Thanks to a grant from the Fund for Lake Michigan, the city of Milwaukee may soon see its first permeable sidewalks.
More than 3,000 square feet of pervious concrete will be poured adjacent to driveways on Edison and 72nd streets, if the grant is approved by the Common Council’s Public Works Committee next week.
When functioning properly, the pervious concrete allows water to flow through the walk and replenish the groundwater, as opposed to running off and into city sewers, said Ghassan Korban, the commissioner of the Department of Public Works.
When it doesn’t work – when debris impedes the flow of water – it functions like a normal sidewalk.
The $40,000 grant will mean that the cost of installing the new type of concrete will be the same as pouring a sidewalk made of standard concrete, said Korban.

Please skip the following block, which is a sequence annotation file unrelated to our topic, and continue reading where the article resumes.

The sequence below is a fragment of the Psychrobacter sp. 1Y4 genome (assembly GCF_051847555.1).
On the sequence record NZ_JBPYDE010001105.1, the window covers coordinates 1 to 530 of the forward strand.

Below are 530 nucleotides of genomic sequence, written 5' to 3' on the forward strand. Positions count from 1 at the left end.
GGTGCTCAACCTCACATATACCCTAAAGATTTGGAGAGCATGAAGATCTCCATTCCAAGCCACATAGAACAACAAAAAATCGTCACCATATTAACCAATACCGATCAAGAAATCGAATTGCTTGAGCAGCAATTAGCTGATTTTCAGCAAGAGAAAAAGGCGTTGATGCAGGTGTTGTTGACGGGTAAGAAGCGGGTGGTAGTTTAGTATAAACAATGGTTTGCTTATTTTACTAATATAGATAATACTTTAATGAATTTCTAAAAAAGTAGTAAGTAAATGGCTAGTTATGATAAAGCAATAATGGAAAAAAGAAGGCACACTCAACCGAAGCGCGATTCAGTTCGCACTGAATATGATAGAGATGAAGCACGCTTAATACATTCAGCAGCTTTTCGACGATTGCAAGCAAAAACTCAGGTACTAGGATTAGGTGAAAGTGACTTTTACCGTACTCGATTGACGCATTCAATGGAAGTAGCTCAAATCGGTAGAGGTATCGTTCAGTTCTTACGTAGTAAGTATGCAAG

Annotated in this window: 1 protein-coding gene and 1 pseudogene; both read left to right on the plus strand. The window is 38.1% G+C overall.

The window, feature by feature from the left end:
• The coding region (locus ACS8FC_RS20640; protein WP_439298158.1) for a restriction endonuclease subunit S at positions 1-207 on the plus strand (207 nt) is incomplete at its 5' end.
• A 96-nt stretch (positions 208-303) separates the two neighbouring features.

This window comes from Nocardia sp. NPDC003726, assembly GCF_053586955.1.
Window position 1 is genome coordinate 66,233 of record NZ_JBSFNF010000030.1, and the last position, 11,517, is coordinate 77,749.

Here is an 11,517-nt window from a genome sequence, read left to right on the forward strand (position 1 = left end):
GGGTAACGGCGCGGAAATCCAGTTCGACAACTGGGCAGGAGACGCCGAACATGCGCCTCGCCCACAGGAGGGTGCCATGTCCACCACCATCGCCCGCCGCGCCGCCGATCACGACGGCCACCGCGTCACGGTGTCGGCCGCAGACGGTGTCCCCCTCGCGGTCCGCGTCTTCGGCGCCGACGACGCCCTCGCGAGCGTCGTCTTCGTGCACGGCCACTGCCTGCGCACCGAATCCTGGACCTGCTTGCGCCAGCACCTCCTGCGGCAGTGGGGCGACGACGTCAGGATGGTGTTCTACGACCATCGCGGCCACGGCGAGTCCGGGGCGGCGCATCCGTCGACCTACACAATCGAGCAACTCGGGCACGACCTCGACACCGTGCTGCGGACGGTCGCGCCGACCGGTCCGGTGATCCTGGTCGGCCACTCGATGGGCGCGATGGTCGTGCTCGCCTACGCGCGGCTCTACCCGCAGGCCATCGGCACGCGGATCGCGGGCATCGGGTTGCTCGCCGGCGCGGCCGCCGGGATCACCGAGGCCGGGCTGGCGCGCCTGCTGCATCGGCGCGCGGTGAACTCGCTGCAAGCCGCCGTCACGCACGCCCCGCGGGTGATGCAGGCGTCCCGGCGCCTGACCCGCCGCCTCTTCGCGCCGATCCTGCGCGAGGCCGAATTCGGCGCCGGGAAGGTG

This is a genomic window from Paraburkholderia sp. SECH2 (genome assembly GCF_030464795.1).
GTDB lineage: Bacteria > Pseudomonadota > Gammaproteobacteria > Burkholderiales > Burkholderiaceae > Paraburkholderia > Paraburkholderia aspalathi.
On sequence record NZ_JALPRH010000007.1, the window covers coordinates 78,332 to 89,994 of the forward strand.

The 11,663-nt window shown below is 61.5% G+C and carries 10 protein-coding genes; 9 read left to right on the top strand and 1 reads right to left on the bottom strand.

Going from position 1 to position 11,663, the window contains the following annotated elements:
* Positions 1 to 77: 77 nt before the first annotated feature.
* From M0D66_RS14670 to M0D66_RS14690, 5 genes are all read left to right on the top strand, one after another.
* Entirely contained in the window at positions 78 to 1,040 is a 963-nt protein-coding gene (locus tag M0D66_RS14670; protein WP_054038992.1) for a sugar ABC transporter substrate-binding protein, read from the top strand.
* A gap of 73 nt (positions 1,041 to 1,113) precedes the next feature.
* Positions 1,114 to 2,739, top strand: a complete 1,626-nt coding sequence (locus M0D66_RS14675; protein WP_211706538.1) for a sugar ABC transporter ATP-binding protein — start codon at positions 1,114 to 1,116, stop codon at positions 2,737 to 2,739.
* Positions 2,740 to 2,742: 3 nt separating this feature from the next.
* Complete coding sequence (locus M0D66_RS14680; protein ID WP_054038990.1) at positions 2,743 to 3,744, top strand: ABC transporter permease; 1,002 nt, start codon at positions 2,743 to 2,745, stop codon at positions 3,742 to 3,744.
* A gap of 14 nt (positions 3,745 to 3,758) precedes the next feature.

This is the pilot phase of porous walks in Milwaukee, said Korban. He said some concerns include the durability and texture of pervious concrete. It’s also more expensive than standard concrete, and the city has more than 68 million square feet of standard sidewalk.
If it’s approved, the project will be bid out as part of street reconstruction projects.